Simultaneous deaths of both a husband and wife or other types of survivorship situations can disrupt how their estates are handled. It is advisable to include a simultaneous-death clause in estate planning documents, including wills and/or trust documents. This helps surviving beneficiaries avoid problems, such as estate taxes being accessed a second time, or the estates being subjected to the Uniform Simultaneous Death Act.
What is a Simultaneous-Death Clause?
A simultaneous-death clause addresses the possibility of both spouses, or other types of beneficiary situations when both parties die at the same time or within a short time of each other. These deaths often result from an unnatural cause, such as a homicide, murder-suicide or fatal car crash. This clause was originally designed for high net worth individuals who planned to leave all or some of their assets to one another. It is also known as the “Titanic clause” in reference to the debacle with settling estates with so many simultaneous deaths of testators and executors occurring with the sinking of the Titanic.
Why is a Simultaneous-Death Clause Needed?
The simultaneous-death clause simplifies the dispersion of assets to heirs. It deals with the dilemma of determining which spouse has died first in an accident or when the intended beneficiary dies within a short time afterward. A simultaneous-death clause might stipulate that a minimum period of time must pass before an intended beneficiary can receive the deceased assets, like sixty days or six months.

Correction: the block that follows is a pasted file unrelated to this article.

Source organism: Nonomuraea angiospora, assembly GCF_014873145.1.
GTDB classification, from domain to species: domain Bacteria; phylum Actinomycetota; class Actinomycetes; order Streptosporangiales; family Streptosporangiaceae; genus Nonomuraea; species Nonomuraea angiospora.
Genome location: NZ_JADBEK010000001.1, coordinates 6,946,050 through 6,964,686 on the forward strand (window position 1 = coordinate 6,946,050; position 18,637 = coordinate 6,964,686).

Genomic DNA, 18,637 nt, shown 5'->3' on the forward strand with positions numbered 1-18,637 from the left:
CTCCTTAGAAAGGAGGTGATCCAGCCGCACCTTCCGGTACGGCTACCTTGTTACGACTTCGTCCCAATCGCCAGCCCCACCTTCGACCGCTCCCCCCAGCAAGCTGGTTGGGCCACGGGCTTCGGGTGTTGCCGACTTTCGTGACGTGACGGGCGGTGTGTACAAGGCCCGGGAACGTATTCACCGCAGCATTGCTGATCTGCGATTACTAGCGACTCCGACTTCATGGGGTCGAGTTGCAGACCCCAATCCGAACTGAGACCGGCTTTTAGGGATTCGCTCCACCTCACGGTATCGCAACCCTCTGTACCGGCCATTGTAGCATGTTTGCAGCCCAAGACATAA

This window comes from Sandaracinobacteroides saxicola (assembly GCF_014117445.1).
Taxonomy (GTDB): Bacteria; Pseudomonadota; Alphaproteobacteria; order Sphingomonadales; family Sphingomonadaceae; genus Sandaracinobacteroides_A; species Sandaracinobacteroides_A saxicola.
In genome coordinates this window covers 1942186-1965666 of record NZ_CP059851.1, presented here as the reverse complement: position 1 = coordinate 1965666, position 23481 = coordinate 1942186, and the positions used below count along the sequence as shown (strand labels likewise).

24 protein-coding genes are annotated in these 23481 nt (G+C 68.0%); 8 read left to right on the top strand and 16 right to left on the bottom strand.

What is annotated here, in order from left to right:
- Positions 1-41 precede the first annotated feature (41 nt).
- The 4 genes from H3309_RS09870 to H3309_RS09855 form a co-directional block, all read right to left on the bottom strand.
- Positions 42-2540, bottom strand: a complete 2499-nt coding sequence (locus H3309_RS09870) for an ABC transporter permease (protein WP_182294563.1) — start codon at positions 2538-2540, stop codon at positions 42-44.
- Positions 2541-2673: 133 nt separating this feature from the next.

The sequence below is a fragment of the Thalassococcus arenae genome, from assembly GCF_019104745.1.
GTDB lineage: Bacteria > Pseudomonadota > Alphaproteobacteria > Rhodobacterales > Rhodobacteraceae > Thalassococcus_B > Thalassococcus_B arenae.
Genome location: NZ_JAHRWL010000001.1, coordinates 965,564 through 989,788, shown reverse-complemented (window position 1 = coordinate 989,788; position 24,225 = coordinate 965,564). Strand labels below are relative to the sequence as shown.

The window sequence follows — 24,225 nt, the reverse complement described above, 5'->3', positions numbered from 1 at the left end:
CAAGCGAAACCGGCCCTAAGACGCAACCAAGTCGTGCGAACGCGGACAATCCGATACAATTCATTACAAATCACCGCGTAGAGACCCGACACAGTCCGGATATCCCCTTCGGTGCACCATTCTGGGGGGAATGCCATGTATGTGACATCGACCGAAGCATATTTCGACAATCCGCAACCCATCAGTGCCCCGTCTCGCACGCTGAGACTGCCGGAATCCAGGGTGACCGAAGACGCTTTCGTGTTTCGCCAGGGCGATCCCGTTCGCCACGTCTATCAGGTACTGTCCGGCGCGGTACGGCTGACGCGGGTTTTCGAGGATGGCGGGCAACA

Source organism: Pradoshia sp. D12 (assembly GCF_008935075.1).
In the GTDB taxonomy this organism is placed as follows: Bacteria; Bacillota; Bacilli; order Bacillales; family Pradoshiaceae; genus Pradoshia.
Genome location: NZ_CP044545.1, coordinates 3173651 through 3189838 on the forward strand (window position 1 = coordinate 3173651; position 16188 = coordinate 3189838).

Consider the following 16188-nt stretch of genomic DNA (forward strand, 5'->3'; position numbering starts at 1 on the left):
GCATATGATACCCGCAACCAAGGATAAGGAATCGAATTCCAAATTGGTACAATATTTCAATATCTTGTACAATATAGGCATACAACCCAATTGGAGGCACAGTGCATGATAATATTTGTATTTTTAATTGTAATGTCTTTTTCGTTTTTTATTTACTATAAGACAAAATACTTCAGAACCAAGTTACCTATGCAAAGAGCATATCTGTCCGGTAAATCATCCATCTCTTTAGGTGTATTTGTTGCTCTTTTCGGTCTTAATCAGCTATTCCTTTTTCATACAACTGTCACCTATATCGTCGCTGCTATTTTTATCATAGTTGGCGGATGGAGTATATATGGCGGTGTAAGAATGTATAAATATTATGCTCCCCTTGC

Having such a clause would protect the first estate from going through probate court twice, and most importantly being taxed twice if the beneficiary died at the same time or soon after. An example of such a survivorship clause might be, “If any of my beneficiaries die within sixty (60) days after I die, it will be presumed that they have predeceased me.”
Defaulting to Uniform Simultaneous Death Act
When a simultaneous-death clause is not specified in estate planning documents, the Uniform Simultaneous Death Act comes into effect. This Act allows for each spouse to be treated as if they predeceased each other if they were to die within 120 hours of each other. In Illinois, this results in the property of each of the deceased being disposed of as if he or she had survived. However, careful estate-planning by including a simultaneous-death clause would prevent this from happening.